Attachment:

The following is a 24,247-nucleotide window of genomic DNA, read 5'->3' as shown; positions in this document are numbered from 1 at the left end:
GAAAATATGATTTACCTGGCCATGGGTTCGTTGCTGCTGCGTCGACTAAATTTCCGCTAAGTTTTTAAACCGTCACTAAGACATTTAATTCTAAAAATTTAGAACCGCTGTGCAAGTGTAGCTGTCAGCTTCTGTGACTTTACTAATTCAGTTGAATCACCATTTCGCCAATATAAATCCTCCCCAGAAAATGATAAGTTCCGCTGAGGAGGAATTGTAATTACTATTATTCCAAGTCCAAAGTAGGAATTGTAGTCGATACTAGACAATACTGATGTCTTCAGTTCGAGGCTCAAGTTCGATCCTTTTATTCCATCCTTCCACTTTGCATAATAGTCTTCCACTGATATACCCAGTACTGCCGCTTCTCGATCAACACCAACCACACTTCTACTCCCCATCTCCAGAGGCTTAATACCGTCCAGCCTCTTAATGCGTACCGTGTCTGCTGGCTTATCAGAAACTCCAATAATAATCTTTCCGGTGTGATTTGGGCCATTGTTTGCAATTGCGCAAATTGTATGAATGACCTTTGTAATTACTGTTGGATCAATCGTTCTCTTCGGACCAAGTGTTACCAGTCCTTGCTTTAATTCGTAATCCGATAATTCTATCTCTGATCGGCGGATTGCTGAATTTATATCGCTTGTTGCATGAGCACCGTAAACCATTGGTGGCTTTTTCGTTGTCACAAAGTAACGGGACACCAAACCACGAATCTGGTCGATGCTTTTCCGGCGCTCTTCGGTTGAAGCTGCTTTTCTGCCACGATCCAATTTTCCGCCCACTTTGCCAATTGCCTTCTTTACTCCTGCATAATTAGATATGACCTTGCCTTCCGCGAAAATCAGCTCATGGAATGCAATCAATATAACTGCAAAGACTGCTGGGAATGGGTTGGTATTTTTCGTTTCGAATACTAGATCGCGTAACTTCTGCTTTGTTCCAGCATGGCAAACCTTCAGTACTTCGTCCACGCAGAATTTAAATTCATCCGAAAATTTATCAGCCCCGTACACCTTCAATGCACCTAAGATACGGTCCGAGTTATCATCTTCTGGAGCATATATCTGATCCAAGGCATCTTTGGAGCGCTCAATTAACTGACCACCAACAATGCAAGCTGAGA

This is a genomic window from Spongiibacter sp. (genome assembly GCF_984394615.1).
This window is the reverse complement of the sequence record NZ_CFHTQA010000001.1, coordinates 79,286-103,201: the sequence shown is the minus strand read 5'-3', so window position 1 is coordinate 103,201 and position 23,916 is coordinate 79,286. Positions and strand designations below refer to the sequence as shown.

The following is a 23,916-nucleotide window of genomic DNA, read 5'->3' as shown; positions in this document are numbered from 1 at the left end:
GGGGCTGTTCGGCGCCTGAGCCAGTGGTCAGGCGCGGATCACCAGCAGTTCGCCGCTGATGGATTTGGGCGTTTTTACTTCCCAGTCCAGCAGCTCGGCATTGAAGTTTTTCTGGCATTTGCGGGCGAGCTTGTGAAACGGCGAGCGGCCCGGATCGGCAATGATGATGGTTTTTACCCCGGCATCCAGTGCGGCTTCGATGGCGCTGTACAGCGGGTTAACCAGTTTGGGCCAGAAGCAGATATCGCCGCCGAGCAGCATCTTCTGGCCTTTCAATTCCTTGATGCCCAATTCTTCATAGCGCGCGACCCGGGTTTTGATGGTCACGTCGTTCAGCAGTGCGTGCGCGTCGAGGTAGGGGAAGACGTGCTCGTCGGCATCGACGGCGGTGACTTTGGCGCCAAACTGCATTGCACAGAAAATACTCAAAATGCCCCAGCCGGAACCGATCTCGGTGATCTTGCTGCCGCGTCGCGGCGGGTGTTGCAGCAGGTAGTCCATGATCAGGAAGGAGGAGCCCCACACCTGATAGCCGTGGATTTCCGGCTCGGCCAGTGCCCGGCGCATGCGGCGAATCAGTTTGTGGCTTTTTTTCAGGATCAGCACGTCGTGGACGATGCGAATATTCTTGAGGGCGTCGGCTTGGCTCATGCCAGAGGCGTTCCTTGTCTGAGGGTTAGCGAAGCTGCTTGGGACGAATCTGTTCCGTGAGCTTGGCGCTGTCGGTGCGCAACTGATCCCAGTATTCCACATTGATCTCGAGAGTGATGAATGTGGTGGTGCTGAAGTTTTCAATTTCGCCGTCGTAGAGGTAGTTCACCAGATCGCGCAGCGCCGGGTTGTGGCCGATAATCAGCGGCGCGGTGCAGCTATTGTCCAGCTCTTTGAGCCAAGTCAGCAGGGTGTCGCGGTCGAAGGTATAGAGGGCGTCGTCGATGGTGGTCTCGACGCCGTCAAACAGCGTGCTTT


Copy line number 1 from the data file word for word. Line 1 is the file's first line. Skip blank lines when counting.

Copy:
The following is a 24,247-nucleotide window of genomic DNA, read 5'->3' as shown; positions in this document are numbered from 1 at the left end: